Average ransomware costs shot up 104% to over £64,000 ($84k) in Q4 2019 from £31,500 ($41k) in Q3 2019.
Recent research from ransomware recovery specialists Coveware concludes the average cost of ransomware attacks throughout the last quarter of 2019 was more than twice that of the preceding quarter. This is predominantly due to significant increases in the popularity of the Ryuk and Sodinokibi (REvil) strains.
The report, known as the “Ransomware Marketplace report” uses anonymous ransomware data collected from its database of cases resolved by its Incident Response Platform. Among the factors used to calculate these costs are:
- Ransom payment (if made)
- Remediation of network and hardware
- Lost revenue
- Brand damage (if business interruption is severe enough)
Average ransomware payouts
Daily ransomware payouts, average in red
Another concern is the proliferation of ransomware attackers exporting sensitive data and using the threat of its release as leverage for faster and larger payouts. This introduces the potential additional costs from 3rd party claims over data breaches.
Downtime continues to rise
As mentioned above, a significant factor during any ransomware attack is the downtime they cause for organisations. The average downtime for organisations hit by ransomware attacks has risen 34% to 16.2 days in Q4 from 12.1 days in Q3.
A pertinent example of how downtime can affect an organisation is the Wannacry attacks of 2017, which hit the UK’s National Health Service (NHS) the hardest. The NHS was affected at 81 of it’s 236 trusts across England, causing over 19,000 cancelled appointments, 200,000 locked computers and around £92 million in damages and upgrades.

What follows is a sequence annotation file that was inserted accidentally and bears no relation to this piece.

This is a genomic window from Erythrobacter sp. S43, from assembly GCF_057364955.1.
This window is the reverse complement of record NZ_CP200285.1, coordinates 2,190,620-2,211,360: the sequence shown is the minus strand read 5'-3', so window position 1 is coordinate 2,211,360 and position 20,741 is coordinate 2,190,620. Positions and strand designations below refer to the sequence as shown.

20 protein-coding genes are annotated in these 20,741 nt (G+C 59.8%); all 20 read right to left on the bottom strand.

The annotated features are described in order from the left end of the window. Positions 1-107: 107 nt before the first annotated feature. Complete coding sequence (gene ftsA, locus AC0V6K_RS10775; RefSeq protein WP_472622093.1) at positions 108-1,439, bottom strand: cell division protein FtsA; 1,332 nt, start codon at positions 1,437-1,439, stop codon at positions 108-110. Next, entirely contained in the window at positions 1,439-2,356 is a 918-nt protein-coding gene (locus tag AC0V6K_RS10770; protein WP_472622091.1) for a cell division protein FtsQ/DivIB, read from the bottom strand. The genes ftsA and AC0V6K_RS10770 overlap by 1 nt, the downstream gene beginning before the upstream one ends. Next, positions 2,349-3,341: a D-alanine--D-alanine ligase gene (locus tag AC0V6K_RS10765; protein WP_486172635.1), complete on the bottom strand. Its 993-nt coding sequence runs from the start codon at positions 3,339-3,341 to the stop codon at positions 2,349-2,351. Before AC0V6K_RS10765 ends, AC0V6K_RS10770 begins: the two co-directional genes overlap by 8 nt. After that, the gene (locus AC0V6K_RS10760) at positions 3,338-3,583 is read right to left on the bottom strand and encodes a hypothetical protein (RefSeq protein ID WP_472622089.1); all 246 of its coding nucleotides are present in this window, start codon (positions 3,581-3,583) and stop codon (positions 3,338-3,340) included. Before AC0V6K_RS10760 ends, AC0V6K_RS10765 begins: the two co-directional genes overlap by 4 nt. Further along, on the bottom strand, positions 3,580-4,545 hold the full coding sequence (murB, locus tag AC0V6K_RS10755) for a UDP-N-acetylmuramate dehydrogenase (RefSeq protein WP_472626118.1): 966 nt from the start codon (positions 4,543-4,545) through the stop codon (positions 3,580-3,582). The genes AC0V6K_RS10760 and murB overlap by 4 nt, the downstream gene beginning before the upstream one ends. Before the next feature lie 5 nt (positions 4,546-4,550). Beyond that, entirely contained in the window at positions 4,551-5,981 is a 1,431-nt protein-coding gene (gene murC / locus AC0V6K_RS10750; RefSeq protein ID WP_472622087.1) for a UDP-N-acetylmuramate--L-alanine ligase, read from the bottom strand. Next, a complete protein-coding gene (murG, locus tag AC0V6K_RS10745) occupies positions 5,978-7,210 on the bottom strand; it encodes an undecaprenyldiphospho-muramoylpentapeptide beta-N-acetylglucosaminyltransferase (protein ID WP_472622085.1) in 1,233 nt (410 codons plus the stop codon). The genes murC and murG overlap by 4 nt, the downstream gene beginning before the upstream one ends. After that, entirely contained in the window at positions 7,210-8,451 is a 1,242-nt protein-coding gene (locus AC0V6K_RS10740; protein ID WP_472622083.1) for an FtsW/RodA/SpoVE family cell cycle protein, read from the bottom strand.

Who is a target?
There are many organisations that hold the belief they are too small to be targeted by ransomware attacks. Unfortunately, the report which measured the average size of organisations hit by the top three most prevalent ransomware strains, revealed that there is not really a minimum size.
How the ransomware attacks begin
A huge attack vector, specifically for the Ryuk strain, was phishing emails. The relative ease and ability to scale phishing campaigns, and readily available data with which to conduct highly targeted spear phishing attacks makes this vector particularly attractive. Couple this with the average ransom from each strain (pictured below), and the ability to spot phishing emails becomes less of a luxury and more of an absolute necessity.
The average ransom from Ryuk, spread predominantly by phishing email, is just under $800,000 (£600,000).
How to avoid becoming a victim?
We have already looked at how to protect yourself and your organisation against ransomware attacks in a previous article. However, as eluded to earlier, one of the most important factors is user knowledge. Security hardware will let a phishing email through at some point, this is fact. When this happens, it is the individual user’s knowledge that will determine whether the email is spotted and reported, or if it is clicked, potentially starting a crippling ransomware infection in your organisation.
Regular Security Awareness training and Simulated Phishing exercises keep your users in a security-first mindset. This dramatically reduces their susceptibility for falling for a phishing attack.
Take action as soon as possible, malicious actors go after any targets they believe will fall for their phishing campaigns. The less training users have, the more likely they are to fall for these attacks.